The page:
“Papa, can I come back to you?” She murmured hesitantly in her cellphone, standing in a corner of her verandah, just outside her marital home. Sudha spoke as softly, as she could, lest her husband would hear her conversations. Sudha’s father, Mr Kumar just knew what her daughter was saying, but he pretended ignorant and said “sure beta, do come, is Shailesh also coming with you?”. Sudha understands it clearly how she, her feelings and her thoughts have been crushed all her life by this very tone of ignorance by her parents. Still, she gathers herself and says “No, I am coming alone”. there was a pause, but Mr Kumar again echoed “ok, come”.
Next morning, Sudha was there, in the simply furnished flat, where she had spent her entire childhood. It looked empty with only her old parents there, as her brother had studied, married and settled abroad. She could sense that the welcome was superficial, she was unwelcome without her husband and with her two big bags (which said I have come to stay, even if you don’t ask me to). The smiles of greetings had faded in a few minutes of her arrival.
“But, what is the problem?” Mother, Mrs Kumar asked. Sudha’s blood boiled, but she had decided not to lose her cool, so she answered with weighed words, ” Ma, you still need to ask me? Does a woman needs to be beaten black and blue to prove, she is exploited? I have no way to prove to you that I am taunted and teased on one pretext or the other. In last 10 years, the issues have changed from how bad was the marriage arrangements, how little and cheap gifts I got for them, how bad I look, how inefficient I am in the kitchen, how useless I am as a mother and now…. I really don’t understand why I had to study and be financially independent, to be taunted and ridiculed by a man, just because I am married to him, a man who himself could not anything in his life? Why should I pay the price of his failures and his fragile huge ego? No, Ma, I cannot take it anymore. I hid all this from you and Papa for a long time so that you don’t get hurt and worried. I wanted to be a good daughter, but not anymore. If you as parents cannot read the unspoken words of your child, then I will have to shout and scream to tell you. So, please let me live here. And yes, Shailesh did not let me bring our child along. I guess, you’ll have to talk to him about it or else, court would be the answer.”
Kumars were not stunned, they knew it, but kept denying it for all those ten years, believing that one day their daughter will also learn to deny her marital problems. But Sudha could not, despite all her efforts, all she wanted was to stay away from that man or else someday, her hatred, her silent anger would make her violent enough to kill him. She broke into tears. Why she was being made to say all that everyone knew, all these years?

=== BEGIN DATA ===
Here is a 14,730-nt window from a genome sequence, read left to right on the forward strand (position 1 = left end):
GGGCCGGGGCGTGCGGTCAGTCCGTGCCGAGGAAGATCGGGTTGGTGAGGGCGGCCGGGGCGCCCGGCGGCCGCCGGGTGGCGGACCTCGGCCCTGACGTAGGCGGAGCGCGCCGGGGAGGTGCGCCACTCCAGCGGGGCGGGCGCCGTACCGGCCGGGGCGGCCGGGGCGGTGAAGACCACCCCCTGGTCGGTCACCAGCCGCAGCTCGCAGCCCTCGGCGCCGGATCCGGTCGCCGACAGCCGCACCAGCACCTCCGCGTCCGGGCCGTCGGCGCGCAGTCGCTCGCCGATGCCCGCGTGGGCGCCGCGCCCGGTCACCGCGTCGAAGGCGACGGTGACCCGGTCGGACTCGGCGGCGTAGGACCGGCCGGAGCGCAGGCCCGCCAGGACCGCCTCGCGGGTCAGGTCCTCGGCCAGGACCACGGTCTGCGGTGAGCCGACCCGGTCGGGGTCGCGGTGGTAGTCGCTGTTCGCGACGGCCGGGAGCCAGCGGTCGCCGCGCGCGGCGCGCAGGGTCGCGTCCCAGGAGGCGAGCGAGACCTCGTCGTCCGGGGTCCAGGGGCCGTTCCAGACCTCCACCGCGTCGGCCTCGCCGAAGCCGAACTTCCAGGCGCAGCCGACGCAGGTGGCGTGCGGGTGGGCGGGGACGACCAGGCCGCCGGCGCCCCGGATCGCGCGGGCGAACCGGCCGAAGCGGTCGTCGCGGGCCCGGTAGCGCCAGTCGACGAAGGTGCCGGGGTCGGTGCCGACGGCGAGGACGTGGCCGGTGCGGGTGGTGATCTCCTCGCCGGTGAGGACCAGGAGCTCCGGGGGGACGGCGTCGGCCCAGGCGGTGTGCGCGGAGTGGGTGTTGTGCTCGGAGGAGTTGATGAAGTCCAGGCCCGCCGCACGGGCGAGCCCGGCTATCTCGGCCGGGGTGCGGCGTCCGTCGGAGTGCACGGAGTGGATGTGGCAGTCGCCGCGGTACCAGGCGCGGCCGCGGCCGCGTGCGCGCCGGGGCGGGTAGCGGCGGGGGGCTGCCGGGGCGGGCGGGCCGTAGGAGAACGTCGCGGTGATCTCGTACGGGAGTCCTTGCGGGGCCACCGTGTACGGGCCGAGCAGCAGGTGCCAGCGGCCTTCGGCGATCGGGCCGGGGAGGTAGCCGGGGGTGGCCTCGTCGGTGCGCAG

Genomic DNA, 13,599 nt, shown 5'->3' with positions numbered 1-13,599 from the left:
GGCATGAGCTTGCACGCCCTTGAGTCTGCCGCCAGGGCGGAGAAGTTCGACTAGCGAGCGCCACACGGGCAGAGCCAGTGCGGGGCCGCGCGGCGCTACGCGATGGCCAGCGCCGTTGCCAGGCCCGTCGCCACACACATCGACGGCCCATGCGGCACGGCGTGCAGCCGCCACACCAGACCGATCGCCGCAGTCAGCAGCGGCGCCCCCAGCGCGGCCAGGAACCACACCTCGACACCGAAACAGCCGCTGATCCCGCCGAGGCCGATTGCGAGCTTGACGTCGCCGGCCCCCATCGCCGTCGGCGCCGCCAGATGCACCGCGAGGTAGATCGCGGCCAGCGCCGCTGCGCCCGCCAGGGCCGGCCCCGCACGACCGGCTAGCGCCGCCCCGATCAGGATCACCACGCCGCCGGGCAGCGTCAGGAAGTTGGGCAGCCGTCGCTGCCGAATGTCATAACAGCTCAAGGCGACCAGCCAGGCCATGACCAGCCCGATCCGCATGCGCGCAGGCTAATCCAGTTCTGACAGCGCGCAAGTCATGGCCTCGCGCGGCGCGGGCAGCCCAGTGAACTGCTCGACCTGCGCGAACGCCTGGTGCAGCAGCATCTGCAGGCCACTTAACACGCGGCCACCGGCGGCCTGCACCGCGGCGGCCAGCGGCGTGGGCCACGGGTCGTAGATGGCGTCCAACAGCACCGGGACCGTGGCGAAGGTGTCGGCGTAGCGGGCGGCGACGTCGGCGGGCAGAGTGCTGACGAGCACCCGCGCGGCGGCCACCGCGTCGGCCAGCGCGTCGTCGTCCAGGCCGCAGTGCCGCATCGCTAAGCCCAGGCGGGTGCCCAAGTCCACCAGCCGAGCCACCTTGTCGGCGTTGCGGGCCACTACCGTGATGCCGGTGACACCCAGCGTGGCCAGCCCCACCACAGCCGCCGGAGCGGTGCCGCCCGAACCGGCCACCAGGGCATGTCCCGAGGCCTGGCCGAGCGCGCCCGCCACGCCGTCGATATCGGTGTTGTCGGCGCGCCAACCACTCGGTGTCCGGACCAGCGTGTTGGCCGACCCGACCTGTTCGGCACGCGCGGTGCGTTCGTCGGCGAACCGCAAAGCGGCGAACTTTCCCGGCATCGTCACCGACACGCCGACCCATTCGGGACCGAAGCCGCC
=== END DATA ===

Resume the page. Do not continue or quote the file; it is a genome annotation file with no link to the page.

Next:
Her parents consulted each other, they shared great understanding, and pat came the reply from Sudha’s mother, in her most practical tone- “We live in a society, and we have to answer them, how can we keep a married daughter? what will the society say? How will we face them? And how will you live alone all your life? And if you want to live here, you have to contribute some money from your salary and also do household work. And about your child, let me tell you clearly, he is the lineage of that family, he is not our blood, why should we take his responsibility? If you want to separate out from your husband Sahilesh, forget about your child, let Shailesh and his parents take the responsibility. “
The words first boiled her blood, and then chilled it, completely. She wanted to shout back “WHO IS MORE IMPORTANT YOUR CHILD OR THE SOCIETY? AND IS MY SON NOBODY TO YOU? HOW COULD YOU SAY THAT MA?”
Sudha, with frozen eyes and clenched fists, asked her parents for her right as a daughter in that house, where she was born. That was the final straw on the camel’s hump, the hump of superficial support given to daughters when they are married off. As a practical woman that she was, before being a mother, said “listen, we have already spent a few lakhs on your marriage, that’s it, you do not have any right on this house, talk about all this when we are dead.”
The whole day had passed, talking about these issues, Sudha slept at night with tears slipping out of her eyes all the time. All these years, she bore the brunt only to protect these parents, and yes because she was so weak, she was taught to be week, and today, when she wants to break the shell of this fake marriage, her very parents have refused any help to her. Her mind was flooded with memories of her past, which had all the shades, white, black and grey…..
Next morning, Sudha picked up her bags, with a heart that had a broken picture of her parents, her eyes refusing to meet theirs, tears welled up, but with head held high, she said “Goodbye” to her parents and walked towards the auto stand. But this goodbye was not the sobbing goodbye she had said to her parents and family at the time of Vidai (the ceremonial farewell to daughter in Hindu marriages) on her marriage day. That goodbye said by her parents was a token farewell to say, girl, you are becoming a part of another man’s family; but we are always there for you.
This was the real goodbye, the final goodbye, akhiri (final) Vidai. She murmured to herself, as she walked on the road “aaj sachmuch vida kar diya Ma” (Mother, today you really bid farewell to me).
This walk was the march towards releasing herself from the imagined support system of her parents, it was a journey towards snatching back her self respect from the man, who just because was wedded to her believed he had the right to humiliate and torture her. This was the final goodbye. Sudha never turned back, she never looked back, she was not bothered now, she knew her way. She could walk strong because she had actually said Goodbye.
A Restless Mind
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